From Publishers Weekly
With his usual winning blend of scholarship and accessible, skillfully paced narrative, Winchester (Krakatoa) returns to the subject of his first bestseller, The Professor and the Madman, to tell the eventful, personality-filled history of the definitive English dictionary. He emphasizes that the OED project began in 1857 as an attempt to correct the deficiencies of existing dictionaries, such as Dr. Samuel Johnson's. Winchester opens with an entertaining and informative examination of the development of the English language and pre-OED efforts. The originators of the OED thought the project would take perhaps a decade; it actually took 71 years, and Winchester explores why. An early editor, Frederick Furnivall, was completely disorganized (one sack of paperwork he shipped to his successor, James Murray, contained a family of mice). Murray in turn faced obstacles from Oxford University Press, which initially wanted to cut costs at the expense of quality. Winchester stresses the immensity and difficulties of the project, which required hundreds of volunteer readers and assistants (including J.R.R. Tolkien) to create and organize millions of documents: the word bondmaid was left out of the first edition because its paperwork was lost. Winchester successfully brings readers inside the day-to-day operations of the massive project and shows us the unrelenting passion of people such as Murray and his overworked, underpaid staff who, in the end, succeeded magnificently. Winchester's book will be required reading for word mavens and anyone interested in the history of our marvelous, ever-changing language.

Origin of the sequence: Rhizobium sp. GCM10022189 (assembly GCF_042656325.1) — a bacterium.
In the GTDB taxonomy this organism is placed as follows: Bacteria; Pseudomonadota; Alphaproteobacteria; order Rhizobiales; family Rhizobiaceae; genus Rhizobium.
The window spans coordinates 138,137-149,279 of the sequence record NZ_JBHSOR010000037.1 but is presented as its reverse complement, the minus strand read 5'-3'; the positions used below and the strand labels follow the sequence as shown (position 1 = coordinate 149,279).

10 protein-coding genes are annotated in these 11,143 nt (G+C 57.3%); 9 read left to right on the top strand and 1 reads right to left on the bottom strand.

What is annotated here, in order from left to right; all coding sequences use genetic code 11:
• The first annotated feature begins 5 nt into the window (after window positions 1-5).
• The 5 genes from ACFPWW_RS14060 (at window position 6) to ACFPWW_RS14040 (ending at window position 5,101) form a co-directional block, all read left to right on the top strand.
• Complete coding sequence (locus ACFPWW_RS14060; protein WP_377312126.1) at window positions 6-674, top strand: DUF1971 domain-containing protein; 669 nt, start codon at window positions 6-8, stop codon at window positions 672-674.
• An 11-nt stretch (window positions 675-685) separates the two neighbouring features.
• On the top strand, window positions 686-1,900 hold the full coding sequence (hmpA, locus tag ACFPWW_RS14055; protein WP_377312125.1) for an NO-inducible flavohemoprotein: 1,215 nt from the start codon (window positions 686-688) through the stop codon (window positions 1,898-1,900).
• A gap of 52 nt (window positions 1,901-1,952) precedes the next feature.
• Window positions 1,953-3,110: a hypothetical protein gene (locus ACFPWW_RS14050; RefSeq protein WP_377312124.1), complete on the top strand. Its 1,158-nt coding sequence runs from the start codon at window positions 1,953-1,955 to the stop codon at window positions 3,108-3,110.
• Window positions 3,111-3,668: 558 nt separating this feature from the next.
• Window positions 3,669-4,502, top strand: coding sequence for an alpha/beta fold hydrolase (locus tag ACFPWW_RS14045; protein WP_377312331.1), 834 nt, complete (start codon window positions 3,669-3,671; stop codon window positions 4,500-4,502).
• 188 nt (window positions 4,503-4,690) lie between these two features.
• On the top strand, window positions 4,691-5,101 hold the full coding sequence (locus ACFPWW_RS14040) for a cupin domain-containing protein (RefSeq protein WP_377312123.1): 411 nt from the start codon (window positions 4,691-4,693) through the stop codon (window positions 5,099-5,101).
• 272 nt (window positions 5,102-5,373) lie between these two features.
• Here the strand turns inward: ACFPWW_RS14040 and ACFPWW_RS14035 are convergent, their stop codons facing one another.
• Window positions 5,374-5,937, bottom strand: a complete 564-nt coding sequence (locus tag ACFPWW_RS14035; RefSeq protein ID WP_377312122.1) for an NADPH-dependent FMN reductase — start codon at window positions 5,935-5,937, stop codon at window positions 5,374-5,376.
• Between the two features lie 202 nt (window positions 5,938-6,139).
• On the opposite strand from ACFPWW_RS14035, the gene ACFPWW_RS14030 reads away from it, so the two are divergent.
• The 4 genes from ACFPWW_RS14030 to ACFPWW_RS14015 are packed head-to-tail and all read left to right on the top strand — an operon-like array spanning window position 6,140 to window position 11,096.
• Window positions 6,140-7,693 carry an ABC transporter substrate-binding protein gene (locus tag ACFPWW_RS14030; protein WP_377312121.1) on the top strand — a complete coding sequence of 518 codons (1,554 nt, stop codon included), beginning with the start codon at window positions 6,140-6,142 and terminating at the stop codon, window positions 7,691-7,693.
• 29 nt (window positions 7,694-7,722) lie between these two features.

Copyright 2003 Reed Business Information, Inc.
The story of the making of the Oxford English Dictionary
has been burnished into legend over the years, at least among librarians and linguists. In The Professor and the Madman
(1998), Winchester examined the strange case of one of the most prolific contributors to the first edition of the OED--one W. C. Minor, an American who sent most of his quotation slips from an insane asylum. Now, Winchester takes on the dictionary's whole history, from the first attempts to document the English language in the seventeenth century, the founding of the Philological Society in Oxford in 1842, and the start of work on the dictionary in 1860; to the completion of the first edition nearly 70 years, 414,825 words, and 1,827,306 illustrative quotations later. Although there is plenty of detail here about the methodology (including the famous pigeon holes stuffed with quotations slips from contributors around the world), the emphasis is on personalities, in particular James Murray, who became the OED's third editor in 1879 and died in 1915, "well into the letter T." The project backers complained loudly about the slow pace over the years, but the scrupulous care taken by Murray and the many others who worked on the OED gave us what is arguably the world's greatest dictionary. Publication of this book coincides with the OED's seveny-fifth anniversary, even as work on the third edition is under way. Mary Ellen QuinnCopyright © American Library Association. All rights reserved